Speaking of datacenter products. Murthy Renduchintala, Intel’s chief engineering officer, promised that 10nm “datacenter products” will follow “shortly after” availability of client systems running 10nm CPUs in the late 2019. He did not give any exact timeframes, but stressed that its next-gen Xeon will follow its next-gen client parts quicker usually. Essentially, Intel confirmed this week’s report claiming that the codenamed Ice Lake-SP CPUs may hit the market in Q3 or Q4 of 2020.

Note: Image of a wafer is for illustrative purposes only.

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Source: Intel

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  • Spunjji - Friday, July 27, 2018 - link

    88mm^2 is larger than the 70mm^2 Cannon Lake 10nm die that Intel can't manufacture profitably in any reasonable volume. At this stage I'd expect to hear rumours if the other fabs were having similar issues, but instead we have roadmaps being stuck to and product releases being planned. This just does not look good for Intel in the near term. Reply
  • .vodka - Friday, July 27, 2018 - link

    Let's not forget that 88mm² Cannonlake die in the form of the i3 8121u has the iGPU completely disabled, has worse clocks than 14nm++ parts (as expected) and its 15w TDP rating is horrible for a plain dual core. There are no reviews of that Lenovo notebook using this chip, and nobody really knows its performance or if there's an IPC improvement over Skylake. It's all smoke and mirrors.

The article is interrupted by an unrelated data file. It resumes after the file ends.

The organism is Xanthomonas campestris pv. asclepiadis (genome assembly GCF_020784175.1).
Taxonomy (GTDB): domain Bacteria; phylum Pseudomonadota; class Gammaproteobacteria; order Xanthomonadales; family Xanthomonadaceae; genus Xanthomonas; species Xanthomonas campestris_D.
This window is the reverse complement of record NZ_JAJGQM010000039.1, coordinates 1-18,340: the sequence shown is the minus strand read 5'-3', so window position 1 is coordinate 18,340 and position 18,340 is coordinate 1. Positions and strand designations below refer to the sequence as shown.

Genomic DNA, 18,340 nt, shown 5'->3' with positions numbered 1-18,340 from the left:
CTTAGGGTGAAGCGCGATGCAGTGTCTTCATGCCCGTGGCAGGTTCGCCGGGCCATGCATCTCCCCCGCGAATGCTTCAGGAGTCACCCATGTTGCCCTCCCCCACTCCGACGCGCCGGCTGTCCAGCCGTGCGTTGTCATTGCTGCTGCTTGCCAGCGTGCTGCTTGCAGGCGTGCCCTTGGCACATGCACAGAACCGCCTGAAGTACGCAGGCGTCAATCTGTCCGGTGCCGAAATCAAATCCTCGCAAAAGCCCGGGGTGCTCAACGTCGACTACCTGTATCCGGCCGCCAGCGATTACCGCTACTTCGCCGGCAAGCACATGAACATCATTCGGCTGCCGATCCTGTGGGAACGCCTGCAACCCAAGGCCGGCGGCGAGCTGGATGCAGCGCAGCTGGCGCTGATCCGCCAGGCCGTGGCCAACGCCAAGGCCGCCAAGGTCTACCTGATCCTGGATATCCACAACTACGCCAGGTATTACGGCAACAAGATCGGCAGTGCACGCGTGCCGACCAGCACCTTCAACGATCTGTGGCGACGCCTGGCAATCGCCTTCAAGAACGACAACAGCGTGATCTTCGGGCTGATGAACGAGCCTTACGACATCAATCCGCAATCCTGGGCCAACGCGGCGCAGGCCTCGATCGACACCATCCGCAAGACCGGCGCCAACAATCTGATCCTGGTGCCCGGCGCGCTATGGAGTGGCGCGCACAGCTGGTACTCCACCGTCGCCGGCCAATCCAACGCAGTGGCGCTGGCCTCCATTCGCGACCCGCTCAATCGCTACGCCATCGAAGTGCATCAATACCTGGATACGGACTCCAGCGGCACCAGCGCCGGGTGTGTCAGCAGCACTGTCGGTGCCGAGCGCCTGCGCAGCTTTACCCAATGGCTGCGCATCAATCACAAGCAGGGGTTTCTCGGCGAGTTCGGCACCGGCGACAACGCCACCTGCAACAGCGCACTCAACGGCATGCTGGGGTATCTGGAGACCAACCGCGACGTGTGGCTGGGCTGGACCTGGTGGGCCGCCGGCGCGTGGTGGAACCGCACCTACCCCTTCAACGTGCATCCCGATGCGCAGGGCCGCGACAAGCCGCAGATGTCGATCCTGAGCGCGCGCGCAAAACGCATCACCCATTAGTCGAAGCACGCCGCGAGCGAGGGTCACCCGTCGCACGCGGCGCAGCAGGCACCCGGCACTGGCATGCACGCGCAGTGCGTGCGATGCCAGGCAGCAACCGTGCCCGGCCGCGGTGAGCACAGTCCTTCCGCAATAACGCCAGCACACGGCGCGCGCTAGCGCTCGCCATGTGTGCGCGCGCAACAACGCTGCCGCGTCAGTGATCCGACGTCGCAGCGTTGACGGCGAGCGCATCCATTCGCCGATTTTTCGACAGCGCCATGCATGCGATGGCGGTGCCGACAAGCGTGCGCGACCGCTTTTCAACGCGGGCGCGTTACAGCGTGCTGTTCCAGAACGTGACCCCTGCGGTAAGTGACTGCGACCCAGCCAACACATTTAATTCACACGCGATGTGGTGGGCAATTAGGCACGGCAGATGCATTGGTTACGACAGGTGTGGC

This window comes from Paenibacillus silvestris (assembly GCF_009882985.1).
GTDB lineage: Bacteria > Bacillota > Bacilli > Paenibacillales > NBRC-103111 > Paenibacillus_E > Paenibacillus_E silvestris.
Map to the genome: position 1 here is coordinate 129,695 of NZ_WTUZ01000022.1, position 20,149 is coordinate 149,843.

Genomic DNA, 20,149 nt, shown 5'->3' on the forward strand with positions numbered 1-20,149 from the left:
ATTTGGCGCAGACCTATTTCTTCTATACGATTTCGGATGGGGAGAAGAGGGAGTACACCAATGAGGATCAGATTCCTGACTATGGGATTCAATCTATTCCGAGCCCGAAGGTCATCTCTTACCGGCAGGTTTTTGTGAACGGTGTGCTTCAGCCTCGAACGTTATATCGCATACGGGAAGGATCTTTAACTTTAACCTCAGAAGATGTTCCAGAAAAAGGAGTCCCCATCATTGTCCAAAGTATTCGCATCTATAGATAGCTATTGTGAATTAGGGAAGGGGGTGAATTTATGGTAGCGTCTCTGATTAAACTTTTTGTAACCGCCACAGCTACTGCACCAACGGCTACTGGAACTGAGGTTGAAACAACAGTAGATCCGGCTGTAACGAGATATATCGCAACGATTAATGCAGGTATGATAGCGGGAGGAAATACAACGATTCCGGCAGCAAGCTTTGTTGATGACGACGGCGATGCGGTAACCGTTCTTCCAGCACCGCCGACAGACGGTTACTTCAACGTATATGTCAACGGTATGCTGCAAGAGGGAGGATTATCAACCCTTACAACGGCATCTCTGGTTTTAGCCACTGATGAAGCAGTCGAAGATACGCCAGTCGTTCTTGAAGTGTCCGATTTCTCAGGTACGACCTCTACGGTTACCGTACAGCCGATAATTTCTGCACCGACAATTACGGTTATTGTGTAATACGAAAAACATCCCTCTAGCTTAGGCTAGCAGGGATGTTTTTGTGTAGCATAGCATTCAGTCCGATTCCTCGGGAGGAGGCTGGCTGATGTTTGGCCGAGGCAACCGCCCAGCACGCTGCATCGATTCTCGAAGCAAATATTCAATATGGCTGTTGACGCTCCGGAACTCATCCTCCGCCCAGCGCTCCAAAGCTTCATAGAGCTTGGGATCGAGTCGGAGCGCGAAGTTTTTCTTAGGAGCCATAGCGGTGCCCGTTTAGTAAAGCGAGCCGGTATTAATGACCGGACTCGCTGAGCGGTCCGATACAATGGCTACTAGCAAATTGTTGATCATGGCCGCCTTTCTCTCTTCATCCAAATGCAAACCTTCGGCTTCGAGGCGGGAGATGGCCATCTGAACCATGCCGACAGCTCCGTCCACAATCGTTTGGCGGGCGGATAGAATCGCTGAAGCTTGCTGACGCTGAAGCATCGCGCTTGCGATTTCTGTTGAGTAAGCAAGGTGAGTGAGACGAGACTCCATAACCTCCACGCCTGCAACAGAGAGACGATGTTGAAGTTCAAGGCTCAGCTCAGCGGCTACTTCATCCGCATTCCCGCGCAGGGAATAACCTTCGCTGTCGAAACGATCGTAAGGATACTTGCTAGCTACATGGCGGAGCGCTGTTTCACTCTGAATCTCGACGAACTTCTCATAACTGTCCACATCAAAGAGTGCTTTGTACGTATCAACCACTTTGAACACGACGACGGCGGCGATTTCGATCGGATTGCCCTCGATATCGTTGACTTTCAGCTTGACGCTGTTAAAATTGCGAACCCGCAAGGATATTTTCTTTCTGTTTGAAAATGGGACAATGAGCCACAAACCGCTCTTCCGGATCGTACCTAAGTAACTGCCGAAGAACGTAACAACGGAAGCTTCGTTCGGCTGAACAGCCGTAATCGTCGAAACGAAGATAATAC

I'll be gentle and say that 10nm is a train wreck and a dumpster fire. Intel is in for a lot of pain next year unless there's a breakthrough on that money black hole of a process.
    Reply
  • Santoval - Monday, July 30, 2018 - link

    It makes zero sense to compare x86 desktop and laptop CPUs with mobile ARM based CPUs. It is an apples to watermelons comparison. Compare instead x86 die sizes with the same number of cores, e.g. 8-core dies from Intel with 8-core dies from AMD. Reply
  • PeachNCream - Thursday, July 26, 2018 - link

    Error...